Academic Inbreeding: Local Challenge, Global Problem

Philip G. Altbach, Maria Yudkevich, Laura E. Rumbley

Research output: Chapter in Book/Report/Conference proceedingChapterpeer-review

Abstract

Why examine “academic inbreeding,” a seemingly small and peripheral aspect of the academic profession, involving the appointment of faculty members who graduated from the institution employing them? Academic Inbreeding and Mobility in Higher Education: Global Perspectives had its origins in a concern at the National Research University — Higher School of Economics in Moscow that the common practice in Russia of hiring one’s own graduates for faculty jobs has profound implications for academic culture, productivity, and the essential nature of the university. This interest led to a research project collaboratively organized by the Higher School of Economics and the Boston College Center for International Higher Education and centered on an examination of academic inbreeding in eight different countries: Argentina, China, Japan, Russia, Slovenia, Spain, South Africa, and Ukraine. We quickly discovered that faculty inbreeding is common worldwide — and not just a concern in Russia. Indeed, hiring one’s own graduates is not considered either unusual or problematic in many countries. The pattern has been in place for many years — often for centuries — and is quite often considered a point of pride for a higher education system, as clear evidence that the system is able to retain its best intellectual talent.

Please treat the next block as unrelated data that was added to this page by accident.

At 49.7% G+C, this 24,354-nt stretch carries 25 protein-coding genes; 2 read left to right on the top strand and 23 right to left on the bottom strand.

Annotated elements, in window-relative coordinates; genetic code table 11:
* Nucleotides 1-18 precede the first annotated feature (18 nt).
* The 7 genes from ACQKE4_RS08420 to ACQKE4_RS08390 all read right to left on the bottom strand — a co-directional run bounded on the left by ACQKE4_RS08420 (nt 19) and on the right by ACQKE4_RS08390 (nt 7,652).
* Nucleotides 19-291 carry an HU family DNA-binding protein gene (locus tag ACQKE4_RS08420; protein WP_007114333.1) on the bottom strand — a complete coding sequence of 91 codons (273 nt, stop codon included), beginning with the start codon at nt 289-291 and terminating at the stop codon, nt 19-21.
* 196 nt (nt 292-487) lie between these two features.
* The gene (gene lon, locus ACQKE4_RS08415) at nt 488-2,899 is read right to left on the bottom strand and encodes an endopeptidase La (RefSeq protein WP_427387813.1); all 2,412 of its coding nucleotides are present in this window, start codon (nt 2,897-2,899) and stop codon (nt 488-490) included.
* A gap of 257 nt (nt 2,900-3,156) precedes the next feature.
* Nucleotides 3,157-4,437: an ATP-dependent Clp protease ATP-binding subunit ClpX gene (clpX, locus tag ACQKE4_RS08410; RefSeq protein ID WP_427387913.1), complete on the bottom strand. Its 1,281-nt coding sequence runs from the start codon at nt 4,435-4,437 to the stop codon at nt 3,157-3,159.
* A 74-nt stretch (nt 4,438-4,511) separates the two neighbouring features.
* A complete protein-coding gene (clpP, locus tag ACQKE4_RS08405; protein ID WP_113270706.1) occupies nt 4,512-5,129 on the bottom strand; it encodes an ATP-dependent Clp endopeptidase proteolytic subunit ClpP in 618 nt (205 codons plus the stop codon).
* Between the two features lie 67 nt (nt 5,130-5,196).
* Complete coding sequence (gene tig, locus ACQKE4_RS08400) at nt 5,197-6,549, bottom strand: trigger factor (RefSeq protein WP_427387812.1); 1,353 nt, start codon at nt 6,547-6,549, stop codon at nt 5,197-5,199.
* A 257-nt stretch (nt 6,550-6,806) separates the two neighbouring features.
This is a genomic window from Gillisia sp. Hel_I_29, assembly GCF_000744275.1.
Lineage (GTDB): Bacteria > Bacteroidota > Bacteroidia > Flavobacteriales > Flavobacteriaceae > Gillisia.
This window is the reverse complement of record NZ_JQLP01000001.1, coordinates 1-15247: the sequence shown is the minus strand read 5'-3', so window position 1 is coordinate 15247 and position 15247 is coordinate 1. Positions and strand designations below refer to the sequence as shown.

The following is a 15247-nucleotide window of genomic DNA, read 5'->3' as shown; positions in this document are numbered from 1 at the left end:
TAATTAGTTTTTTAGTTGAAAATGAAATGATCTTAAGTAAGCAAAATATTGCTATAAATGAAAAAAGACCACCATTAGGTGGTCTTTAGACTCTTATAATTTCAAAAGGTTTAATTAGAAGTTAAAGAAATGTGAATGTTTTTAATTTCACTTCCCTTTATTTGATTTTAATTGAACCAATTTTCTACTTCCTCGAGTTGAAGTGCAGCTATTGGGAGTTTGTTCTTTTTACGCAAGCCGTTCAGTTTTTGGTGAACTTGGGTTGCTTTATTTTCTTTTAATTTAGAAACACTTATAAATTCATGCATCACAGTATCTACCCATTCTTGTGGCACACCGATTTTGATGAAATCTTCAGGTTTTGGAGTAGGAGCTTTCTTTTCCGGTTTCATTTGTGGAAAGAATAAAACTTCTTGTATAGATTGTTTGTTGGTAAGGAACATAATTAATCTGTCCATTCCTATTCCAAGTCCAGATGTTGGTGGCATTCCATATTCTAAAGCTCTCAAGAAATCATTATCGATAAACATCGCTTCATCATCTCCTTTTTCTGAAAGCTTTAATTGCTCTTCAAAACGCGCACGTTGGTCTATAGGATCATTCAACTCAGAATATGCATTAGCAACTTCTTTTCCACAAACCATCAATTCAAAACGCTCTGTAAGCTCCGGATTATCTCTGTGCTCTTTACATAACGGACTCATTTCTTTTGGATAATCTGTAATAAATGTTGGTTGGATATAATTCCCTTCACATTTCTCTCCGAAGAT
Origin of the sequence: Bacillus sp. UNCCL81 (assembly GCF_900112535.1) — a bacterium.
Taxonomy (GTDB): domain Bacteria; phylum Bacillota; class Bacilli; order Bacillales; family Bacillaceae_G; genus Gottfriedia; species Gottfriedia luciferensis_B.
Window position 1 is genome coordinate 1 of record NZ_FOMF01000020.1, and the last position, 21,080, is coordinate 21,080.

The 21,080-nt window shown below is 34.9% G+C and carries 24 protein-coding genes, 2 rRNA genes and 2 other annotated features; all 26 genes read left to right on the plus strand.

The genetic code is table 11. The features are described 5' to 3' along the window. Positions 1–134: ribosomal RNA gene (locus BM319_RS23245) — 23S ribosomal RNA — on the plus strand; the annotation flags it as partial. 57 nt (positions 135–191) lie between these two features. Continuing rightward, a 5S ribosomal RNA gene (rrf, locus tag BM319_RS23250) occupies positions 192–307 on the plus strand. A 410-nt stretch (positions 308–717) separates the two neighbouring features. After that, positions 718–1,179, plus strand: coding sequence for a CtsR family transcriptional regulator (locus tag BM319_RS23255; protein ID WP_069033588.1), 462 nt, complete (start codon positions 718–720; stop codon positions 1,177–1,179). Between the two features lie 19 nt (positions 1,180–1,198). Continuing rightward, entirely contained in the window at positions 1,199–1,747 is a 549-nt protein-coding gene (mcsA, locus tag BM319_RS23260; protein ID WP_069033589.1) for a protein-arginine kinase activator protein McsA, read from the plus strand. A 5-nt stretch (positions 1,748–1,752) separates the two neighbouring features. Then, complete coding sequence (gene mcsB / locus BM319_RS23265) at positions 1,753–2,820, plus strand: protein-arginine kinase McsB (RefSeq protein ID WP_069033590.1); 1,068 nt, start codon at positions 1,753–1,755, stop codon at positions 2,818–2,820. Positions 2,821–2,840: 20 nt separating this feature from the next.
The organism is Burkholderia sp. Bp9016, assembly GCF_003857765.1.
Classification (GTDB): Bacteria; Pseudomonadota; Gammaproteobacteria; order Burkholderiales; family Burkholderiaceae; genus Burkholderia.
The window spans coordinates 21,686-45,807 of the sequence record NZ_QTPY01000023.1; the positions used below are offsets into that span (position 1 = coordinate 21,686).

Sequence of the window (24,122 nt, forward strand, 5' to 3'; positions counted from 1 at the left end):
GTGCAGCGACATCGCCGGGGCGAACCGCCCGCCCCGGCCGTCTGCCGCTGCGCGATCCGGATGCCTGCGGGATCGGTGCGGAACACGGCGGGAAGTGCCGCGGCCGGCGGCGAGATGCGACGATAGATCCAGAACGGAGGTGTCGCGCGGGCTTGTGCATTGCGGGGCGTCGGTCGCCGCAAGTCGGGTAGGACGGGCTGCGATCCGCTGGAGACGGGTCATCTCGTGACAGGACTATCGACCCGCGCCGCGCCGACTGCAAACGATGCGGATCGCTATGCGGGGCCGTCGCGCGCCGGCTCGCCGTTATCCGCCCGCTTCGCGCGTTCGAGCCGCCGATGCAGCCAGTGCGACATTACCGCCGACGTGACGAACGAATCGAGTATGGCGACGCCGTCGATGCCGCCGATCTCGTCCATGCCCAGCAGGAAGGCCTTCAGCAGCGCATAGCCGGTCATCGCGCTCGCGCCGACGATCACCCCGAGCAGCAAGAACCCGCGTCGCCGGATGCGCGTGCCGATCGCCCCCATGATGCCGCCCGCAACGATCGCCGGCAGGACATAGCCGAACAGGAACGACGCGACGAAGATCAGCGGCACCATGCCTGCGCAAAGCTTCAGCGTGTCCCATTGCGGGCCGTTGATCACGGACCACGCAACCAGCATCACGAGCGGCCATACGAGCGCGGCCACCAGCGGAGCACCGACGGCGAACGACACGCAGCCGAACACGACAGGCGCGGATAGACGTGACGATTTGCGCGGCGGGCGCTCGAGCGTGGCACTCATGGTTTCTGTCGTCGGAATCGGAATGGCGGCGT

Original languageEnglish
Title of host publicationPalgrave Studies in Global Higher Education
PublisherPalgrave Macmillan Ltd.
Pages1-16
Number of pages16
DOIs
StatePublished - 2015

Publication series

NamePalgrave Studies in Global Higher Education
ISSN (Print)2662-4214
ISSN (Electronic)2662-4222

Bibliographical note

Publisher Copyright:
© 2015, Philip G. Altbach, Maria Yudkevich, and Laura E. Rumbley.

Keywords

  • Global Problem
  • High Education Sector
  • High Education System
  • Likert Scale Response
  • Project Survey

ASJC Scopus subject areas

  • Education

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